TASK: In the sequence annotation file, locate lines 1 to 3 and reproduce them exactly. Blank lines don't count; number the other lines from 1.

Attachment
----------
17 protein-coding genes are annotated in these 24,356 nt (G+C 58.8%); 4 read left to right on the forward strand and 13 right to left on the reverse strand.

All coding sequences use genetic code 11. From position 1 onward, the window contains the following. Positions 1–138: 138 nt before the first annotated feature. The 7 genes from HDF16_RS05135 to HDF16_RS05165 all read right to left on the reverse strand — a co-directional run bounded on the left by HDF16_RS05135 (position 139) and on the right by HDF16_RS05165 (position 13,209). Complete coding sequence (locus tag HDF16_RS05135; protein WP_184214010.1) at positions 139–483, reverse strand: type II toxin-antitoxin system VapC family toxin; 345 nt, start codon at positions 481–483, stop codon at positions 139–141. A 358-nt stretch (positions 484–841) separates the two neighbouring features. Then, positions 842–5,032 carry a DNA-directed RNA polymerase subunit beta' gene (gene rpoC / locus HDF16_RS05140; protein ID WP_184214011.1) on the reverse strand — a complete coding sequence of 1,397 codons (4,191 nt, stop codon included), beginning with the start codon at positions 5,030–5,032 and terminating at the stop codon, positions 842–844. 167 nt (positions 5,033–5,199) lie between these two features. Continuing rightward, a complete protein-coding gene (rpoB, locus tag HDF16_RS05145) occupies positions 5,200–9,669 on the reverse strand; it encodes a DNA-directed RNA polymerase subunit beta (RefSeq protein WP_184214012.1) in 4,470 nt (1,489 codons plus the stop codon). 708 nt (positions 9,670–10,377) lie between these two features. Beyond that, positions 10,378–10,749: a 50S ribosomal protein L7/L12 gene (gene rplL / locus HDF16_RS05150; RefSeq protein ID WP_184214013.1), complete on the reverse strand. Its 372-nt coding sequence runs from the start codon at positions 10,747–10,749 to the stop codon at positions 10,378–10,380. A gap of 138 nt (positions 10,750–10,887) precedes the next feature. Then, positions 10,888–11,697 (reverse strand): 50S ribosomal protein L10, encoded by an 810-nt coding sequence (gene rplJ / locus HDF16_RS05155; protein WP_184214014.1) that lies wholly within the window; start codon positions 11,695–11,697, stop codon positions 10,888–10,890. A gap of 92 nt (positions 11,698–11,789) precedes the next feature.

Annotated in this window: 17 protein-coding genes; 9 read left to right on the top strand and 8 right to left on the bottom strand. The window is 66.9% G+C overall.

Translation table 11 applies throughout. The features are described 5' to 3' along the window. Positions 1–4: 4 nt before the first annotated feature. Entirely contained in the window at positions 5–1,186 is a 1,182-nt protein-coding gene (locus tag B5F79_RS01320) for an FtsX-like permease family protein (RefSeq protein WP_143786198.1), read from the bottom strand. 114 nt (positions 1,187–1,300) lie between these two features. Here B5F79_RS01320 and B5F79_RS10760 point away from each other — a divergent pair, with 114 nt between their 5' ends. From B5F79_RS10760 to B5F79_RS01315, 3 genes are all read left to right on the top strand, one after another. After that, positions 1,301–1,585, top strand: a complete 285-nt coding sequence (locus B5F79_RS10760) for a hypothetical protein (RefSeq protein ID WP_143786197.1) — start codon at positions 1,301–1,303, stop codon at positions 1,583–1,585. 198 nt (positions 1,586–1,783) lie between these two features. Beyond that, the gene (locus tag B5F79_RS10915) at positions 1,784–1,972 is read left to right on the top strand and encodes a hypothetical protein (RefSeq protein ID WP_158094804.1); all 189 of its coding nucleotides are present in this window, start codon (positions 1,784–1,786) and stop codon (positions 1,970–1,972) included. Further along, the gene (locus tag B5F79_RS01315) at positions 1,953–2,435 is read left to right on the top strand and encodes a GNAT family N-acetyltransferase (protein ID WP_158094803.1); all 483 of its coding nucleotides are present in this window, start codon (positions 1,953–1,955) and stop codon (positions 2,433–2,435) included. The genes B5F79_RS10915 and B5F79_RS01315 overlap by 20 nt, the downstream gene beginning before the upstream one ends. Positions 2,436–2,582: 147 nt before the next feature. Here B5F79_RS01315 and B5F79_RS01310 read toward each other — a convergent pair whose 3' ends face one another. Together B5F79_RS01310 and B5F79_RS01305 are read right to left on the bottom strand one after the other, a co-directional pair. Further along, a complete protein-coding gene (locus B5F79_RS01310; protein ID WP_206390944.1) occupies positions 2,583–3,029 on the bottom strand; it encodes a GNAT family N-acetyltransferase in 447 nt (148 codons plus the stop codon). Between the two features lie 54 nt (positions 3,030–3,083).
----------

17 protein-coding genes are annotated in these 24,356 nt (G+C 58.8%); 4 read left to right on the forward strand and 13 right to left on the reverse strand.

All coding sequences use genetic code 11. From position 1 onward, the window contains the following. Positions 1–138: 138 nt before the first annotated feature. The 7 genes from HDF16_RS05135 to HDF16_RS05165 all read right to left on the reverse strand — a co-directional run bounded on the left by HDF16_RS05135 (position 139) and on the right by HDF16_RS05165 (position 13,209). Complete coding sequence (locus tag HDF16_RS05135; protein WP_184214010.1) at positions 139–483, reverse strand: type II toxin-antitoxin system VapC family toxin; 345 nt, start codon at positions 481–483, stop codon at positions 139–141. A 358-nt stretch (positions 484–841) separates the two neighbouring features. Then, positions 842–5,032 carry a DNA-directed RNA polymerase subunit beta' gene (gene rpoC / locus HDF16_RS05140; protein ID WP_184214011.1) on the reverse strand — a complete coding sequence of 1,397 codons (4,191 nt, stop codon included), beginning with the start codon at positions 5,030–5,032 and terminating at the stop codon, positions 842–844. 167 nt (positions 5,033–5,199) lie between these two features. Continuing rightward, a complete protein-coding gene (rpoB, locus tag HDF16_RS05145) occupies positions 5,200–9,669 on the reverse strand; it encodes a DNA-directed RNA polymerase subunit beta (RefSeq protein WP_184214012.1) in 4,470 nt (1,489 codons plus the stop codon). 708 nt (positions 9,670–10,377) lie between these two features. Beyond that, positions 10,378–10,749: a 50S ribosomal protein L7/L12 gene (gene rplL / locus HDF16_RS05150; RefSeq protein ID WP_184214013.1), complete on the reverse strand. Its 372-nt coding sequence runs from the start codon at positions 10,747–10,749 to the stop codon at positions 10,378–10,380. A gap of 138 nt (positions 10,750–10,887) precedes the next feature. Then, positions 10,888–11,697 (reverse strand): 50S ribosomal protein L10, encoded by an 810-nt coding sequence (gene rplJ / locus HDF16_RS05155; protein WP_184214014.1) that lies wholly within the window; start codon positions 11,695–11,697, stop codon positions 10,888–10,890. A gap of 92 nt (positions 11,698–11,789) precedes the next feature.

Annotated in this window: 17 protein-coding genes; 9 read left to right on the top strand and 8 right to left on the bottom strand. The window is 66.9% G+C overall.